PHILADELPHIA - When Iranian-born actress Shohreh Aghdashloo
was asked by co-director Cyrus Nowrasteh to consider the lead
role in the movie "The Stoning of Soraya M.," her immediate
reaction was, "I've been waiting for this for 20 years."
The film, which was released June 26, is based on the
barbaric 1986 execution of an Iranian mother on false charges
of adultery orchestrated by a cruel husband intent on
marrying a young girl and assisted by a corrupt mullah. The
two whip the men of the village into a frenzy resulting in
the graphically depicted execution.
The stoning scene is certainly graphic, but Aghdashloo noted,
"It only lasts six minutes. I have seen a tape of a real
stoning and it took an hour and a half."
Aghdashloo plays Zahra, the victim's courageous aunt who, in
a relentless pursuit of justice, gives an account of the case
to a French-Iranian journalist, Freidoune Sahebjam (Jim
Caviezel, who portrayed Jesus in "The Passion of the
Christ"). The journalist wrote a best-selling book of the
same title as the movie.
"This film will forever be close to my heart; I had no
hesitation, none whatsoever, to do it," said Aghdashloo,
whose own feeling on the state of the oppression of women in
her native country is summed up by Zahra's words near the
beginning, "The voices of women do not matter here."
The huge demonstrations against what has been viewed as a
rigged presidential election in Iran have changed
Aghdashloo's perception of "The Stoning of Soraya M."
Up until the June 12 election and the ensuing protests, "my
focus was on a voiceless woman being stoned. Now it is about
the woman who stands up for her rights," she told The
Catholic Standard & Times, Philadelphia's archdiocesan
newspaper, while in town to promote the movie.
"The irony is amazing, how timely and timeless the film is.
It has a woman speaking to a reporter. Now in Iran women are
standing up and telling reporters what is going on," she
said. "There are hundreds of thousands protesting, and 40
percent of them are women."
"The Stoning of Soraya M." received a classification of L -
limited adult audience, films whose problematic content many
adults would find troubling - from the U.S. bishops' Office
for Film & Broadcasting for "a sequence of intense
violence, torture, sexual references and one rough and a few
crude and crass terms."
Aghdashloo began as a successful actress in pre-revolution
Iran. With the rise of the Islamic state and harsh religious
guidelines, her films were either censored or forbidden.
She fled Iran for London, where she earned a degree in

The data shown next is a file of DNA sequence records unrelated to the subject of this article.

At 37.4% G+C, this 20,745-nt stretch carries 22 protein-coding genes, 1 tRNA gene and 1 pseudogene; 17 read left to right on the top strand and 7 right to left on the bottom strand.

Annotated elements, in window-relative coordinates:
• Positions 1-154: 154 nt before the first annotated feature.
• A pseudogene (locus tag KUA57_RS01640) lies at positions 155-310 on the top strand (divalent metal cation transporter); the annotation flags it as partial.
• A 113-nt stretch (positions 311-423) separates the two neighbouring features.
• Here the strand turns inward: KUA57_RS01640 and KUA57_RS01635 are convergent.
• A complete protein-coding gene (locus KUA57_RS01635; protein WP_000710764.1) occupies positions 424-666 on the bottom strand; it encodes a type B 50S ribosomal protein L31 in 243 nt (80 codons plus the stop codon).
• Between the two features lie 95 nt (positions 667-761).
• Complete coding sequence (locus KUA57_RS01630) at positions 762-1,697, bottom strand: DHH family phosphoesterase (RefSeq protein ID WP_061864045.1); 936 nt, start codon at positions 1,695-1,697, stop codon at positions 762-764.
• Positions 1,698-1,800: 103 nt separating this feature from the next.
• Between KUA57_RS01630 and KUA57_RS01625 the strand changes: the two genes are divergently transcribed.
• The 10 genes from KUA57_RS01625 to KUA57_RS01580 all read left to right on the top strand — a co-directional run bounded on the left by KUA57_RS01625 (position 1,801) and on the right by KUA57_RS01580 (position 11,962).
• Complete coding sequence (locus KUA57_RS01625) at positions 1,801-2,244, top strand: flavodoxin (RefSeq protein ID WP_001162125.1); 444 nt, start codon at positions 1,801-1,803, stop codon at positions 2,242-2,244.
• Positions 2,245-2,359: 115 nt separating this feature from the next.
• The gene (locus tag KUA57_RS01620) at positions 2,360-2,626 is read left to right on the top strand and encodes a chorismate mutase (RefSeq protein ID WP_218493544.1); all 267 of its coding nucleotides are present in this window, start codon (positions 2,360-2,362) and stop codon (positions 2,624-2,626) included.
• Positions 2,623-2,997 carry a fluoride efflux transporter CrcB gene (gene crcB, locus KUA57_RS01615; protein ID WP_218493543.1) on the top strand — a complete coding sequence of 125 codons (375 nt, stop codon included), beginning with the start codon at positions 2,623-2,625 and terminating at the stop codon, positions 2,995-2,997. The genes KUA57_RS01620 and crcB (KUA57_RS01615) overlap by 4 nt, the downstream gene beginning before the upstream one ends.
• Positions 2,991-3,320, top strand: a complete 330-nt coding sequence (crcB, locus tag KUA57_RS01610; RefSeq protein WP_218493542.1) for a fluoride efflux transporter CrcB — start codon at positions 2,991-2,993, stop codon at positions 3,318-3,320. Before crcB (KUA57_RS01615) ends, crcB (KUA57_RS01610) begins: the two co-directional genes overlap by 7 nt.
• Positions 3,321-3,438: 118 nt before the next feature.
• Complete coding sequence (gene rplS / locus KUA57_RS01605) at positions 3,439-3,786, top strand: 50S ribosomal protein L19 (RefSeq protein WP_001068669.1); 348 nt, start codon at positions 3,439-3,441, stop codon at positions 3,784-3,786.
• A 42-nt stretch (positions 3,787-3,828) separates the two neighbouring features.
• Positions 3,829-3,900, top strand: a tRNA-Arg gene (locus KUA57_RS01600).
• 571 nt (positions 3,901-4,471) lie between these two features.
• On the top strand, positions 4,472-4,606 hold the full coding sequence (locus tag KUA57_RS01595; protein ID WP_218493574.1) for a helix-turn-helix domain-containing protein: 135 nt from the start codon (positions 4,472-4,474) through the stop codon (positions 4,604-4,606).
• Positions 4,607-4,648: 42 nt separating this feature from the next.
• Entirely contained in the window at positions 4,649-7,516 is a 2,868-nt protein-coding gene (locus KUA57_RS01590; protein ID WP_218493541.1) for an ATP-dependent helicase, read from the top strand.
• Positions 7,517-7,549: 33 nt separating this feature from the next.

international law with the intent of first entering
journalism, then politics. But just at that time a friend
offered her a part in a play about the Iranian revolution,
and a second film career started. It led to work in Hollywood
where, after a stunning performance in the 2003 film "The
House of Sand and Fog," she was nominated for an Oscar for
Other film credits have included "The Exorcism of Emily
Rose," "American Dreamz," "X-Men: The Last Stand" and
"Nativity Story," in which she played Elizabeth.
A special memory of the latter was a screening before a large
audience at the Vatican, after which the cast members present
had dinner with then-Archbishop John Foley, now a cardinal,
who surprised her by his knowledge and discriminating
insights into fine cinema.
A small regret she has is that she did not come to America as
a very young actress, when mastering English without an
accent would have been easier and more roles would have come
She has gradually come to realize her appearance in
meaningful films that protest injustices really does more
good for the promotion of human rights than she could have
done as a journalist.
Although Aghdashloo jumped at the chance to appear in "The
Stoning of Soraya M.," several actors turned down the
journalist's character before Caviezel accepted. They were
afraid of possible retribution against their families for
appearing in a film that might be seen as critical of radical
Aghdashloo has had threats made against her life because of
her work, she acknowledged, but that will not deter her.
"It's not about my safety, my image, at the end of the day.
There are 10 people in Iran on death row waiting to be
stoned. When I think about one woman waiting there, I would
rather go with her than with my safety.
"None of this happened in the old regime under the shah. We
have been drawn back 1,500 years," she said. "Women had
rights under the shah. This isn't Islam; it is superstition
Will conditions change in Iran?
"I'm naturally an optimistic person and happy with small
things," Aghdashloo said. "I sincerely believe people will
choose peace over violence. Iran is at the dawn of